Down M G Road


Down M G Road

Long before Gandhigiri became fashionable and Bapu appeared to Munna Bhai in a dream, I saw him standing forlorn at a corner of M G Road. Dwarfed by the Chinnaswamy Stadium opposite the Queen’s statue, he watched a diagonal road named after his wife, Kasturba, run away in the other direction. A pigeon perched on his head gave sidelong glances at indifferent passersby on their ritual walk down Bangalore’s glitziest avenue.

It was 12 years ago. The jam room was in a tizzy. We had a concept gig in a few weeks, and all we had was one song, an audacious idea and lots of problems: Who’d be interested in a crazy rock band doing a serious concert on Gandhi? Where will we host it? How do we raise funds? And more importantly, what do we play? Questions flew thick and fast between Chris, Saggy, Ryan and me. But as they say, when your intentions are right, things eventually fall into place...

Rewind... Born from the ether at and named after the status message when a web page downloads, Document: Done had made an incendiary public debut at Freedom Jam, re-interpreting Nehru’s Tryst with Destiny speech with in-house DJ Assad Namazi at the console. The next year, we jammed with a live radio on stage with Ye Akashvani Hai, our tribute to radio. At a time when bands were still doing covers, we had an irreverent approach to original music, drawing inspiration from what we saw around us.

It was ironical to find cities in India with M G roads that were the exact anti-thesis of Gandhi’s ideals of simplicity with malls, arcades, pubs, restaurants, beggars, touts and hookers. It bothered me so much that after my caffeine fix at India Coffee House, I went home and wrote a song overnight — Down MG Road. But it didn’t seem enough…

Tired of watching reruns of Attenborough’s Gandhi on TV every 2nd October, we decided to reclaim Gandhi Jayanti through music. It was a plea against token tributes and an attempt to make an icon relevant again. We derived our inspiration from his life — the Dandi March-inspired Namak, the train incident in South Africa became a reggae-funk track Bogeyman, while Chris recreated the soundscape of his Indian rail journey on G Train. We even rehashed the Godfather tune Speak Softly Love in the instrumental Godfather of the Nation.

The songs were evolving, but we still needed a venue! I wanted a place on M G Road for impact. So Chris Avinash used all his colloquial Kannada and sarkari skills to get permission from the commissioner’s office for Webb’s Ground. Having a sponsor logo for a gig like this seemed a sell-out, so we asked for contributions from friends, wives, girlfriends, ex-girlfriends, their boyfriends or anyone who believed in our cause. Since the Indian one-rupee stamp carried Gandhiji’s image, the entry was kept at Re 1. We made a loss, but won a legion of fans.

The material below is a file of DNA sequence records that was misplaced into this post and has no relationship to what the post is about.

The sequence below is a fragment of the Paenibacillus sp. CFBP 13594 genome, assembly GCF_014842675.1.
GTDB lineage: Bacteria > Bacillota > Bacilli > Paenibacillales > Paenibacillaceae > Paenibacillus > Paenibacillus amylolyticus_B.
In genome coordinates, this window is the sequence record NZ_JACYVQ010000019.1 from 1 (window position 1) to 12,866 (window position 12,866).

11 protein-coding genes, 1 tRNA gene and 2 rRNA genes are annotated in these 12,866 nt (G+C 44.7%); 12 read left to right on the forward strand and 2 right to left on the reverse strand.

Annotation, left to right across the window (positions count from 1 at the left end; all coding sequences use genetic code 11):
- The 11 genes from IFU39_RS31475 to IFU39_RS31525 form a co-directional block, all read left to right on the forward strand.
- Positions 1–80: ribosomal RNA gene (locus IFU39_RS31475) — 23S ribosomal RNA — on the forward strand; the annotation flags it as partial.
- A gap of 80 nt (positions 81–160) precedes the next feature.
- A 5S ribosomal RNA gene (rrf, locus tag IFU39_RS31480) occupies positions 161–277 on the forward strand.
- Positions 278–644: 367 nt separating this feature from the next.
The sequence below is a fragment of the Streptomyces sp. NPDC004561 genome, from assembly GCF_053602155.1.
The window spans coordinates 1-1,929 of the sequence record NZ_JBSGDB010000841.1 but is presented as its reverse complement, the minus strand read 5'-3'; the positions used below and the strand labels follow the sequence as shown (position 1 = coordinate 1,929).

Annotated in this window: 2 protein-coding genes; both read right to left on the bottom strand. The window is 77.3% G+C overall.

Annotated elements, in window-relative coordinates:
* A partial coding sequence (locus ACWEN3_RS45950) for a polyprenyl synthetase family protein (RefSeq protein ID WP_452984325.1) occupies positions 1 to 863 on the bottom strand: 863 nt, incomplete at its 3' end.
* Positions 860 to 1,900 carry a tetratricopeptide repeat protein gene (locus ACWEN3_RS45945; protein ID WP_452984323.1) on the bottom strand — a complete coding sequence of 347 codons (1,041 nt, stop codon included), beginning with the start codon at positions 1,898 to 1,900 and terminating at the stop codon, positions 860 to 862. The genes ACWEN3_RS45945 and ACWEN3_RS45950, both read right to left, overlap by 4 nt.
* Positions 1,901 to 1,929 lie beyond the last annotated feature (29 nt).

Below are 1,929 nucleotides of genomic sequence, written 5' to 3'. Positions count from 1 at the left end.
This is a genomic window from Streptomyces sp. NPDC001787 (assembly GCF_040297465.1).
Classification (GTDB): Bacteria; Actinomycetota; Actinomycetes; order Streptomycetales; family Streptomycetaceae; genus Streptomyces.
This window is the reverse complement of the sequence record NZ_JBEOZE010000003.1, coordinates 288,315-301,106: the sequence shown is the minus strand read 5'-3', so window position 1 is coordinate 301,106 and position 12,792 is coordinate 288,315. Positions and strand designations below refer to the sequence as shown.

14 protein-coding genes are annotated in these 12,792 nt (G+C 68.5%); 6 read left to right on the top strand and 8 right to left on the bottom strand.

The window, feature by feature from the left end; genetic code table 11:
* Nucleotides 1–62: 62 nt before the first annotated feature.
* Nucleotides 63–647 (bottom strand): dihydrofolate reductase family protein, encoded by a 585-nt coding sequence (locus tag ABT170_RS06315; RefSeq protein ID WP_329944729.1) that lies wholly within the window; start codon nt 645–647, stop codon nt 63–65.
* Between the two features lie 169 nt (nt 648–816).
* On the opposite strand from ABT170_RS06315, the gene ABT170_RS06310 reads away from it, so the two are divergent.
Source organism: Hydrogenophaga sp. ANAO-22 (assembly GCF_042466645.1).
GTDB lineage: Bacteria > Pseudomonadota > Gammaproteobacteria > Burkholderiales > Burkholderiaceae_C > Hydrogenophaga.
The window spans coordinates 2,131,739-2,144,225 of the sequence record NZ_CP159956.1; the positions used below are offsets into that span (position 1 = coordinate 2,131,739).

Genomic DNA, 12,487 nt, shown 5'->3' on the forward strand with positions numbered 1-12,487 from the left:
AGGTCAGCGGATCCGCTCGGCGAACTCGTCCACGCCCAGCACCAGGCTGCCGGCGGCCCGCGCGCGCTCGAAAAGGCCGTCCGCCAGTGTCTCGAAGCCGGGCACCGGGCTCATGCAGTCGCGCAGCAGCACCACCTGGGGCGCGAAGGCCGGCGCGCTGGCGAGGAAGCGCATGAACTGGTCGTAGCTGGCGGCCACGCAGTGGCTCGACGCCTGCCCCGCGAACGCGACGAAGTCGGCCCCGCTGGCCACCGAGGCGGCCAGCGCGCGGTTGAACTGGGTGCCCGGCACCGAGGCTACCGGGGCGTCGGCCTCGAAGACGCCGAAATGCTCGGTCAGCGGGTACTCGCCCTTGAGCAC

The song, Down MG Road, struck a chord with listeners and helped us win Radio City Live in 2002. And so, we decided to do it again, this time as a ticketed event at Ambedkar Bhavan. In our posters, instead of the lathi (walking stick), Gandhiji was shown holding a microphone! We borrowed a laser projector from Saggy’s father to beam clips from Gandhi onto the screen and jammed with saxophonists, DJs and classical singers.

Gandhiji’s favourite hymn, Abide With Me, and Vaishnava Jana To were part of the playlist, while Priya Ganapathy played the lilting Doni Sagali on flute. We wore kurtas and Gandhi topis as other local bands showed up to support our wild dreams.

As we transitioned from Bogeyman to Get Up Stand Up, the whole audience actually stood up and sang along. At the end of the show, a silver-haired man walked up to us and said, “Well done.” I recognised him as Rakesh Sharma, our man on the moon, and couldn’t resist “Yahan se Bharat kaisa laga Sir?” He smiled and said, “Sarey jahan se achcha.” The tour de force silenced all doubts about the gig’s feasibility. To quote Gandhi, “First they ignore you, then they laugh at you, then they fight you, then you win.”

Years later, every time I catch Gandhi on TV or follow his breadcrumb trail across India or stroll down an M G Road in Pune or Pondicherry, Kochi or Kanpur, I think of the gig. Is 2nd October just another day that comes and goes as we continue with our busy lives? Does it matter at all? If it does, I’d be happy to rewrite the final words of my song — ‘And now I must stop, it’s the end of the road, there is no MG on M G Road.’

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